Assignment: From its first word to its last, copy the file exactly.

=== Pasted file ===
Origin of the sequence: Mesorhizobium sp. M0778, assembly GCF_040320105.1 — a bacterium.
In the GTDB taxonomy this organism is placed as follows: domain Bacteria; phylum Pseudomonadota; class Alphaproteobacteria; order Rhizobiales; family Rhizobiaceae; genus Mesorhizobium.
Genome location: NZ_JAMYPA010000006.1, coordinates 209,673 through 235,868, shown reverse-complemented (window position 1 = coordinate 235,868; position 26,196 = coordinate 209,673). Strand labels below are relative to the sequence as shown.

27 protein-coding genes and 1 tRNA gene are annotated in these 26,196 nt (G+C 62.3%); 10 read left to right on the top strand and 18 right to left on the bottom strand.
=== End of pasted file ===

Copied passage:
Origin of the sequence: Mesorhizobium sp. M0778, assembly GCF_040320105.1 — a bacterium.
In the GTDB taxonomy this organism is placed as follows: domain Bacteria; phylum Pseudomonadota; class Alphaproteobacteria; order Rhizobiales; family Rhizobiaceae; genus Mesorhizobium.
Genome location: NZ_JAMYPA010000006.1, coordinates 209,673 through 235,868, shown reverse-complemented (window position 1 = coordinate 235,868; position 26,196 = coordinate 209,673). Strand labels below are relative to the sequence as shown.

27 protein-coding genes and 1 tRNA gene are annotated in these 26,196 nt (G+C 62.3%); 10 read left to right on the top strand and 18 right to left on the bottom strand.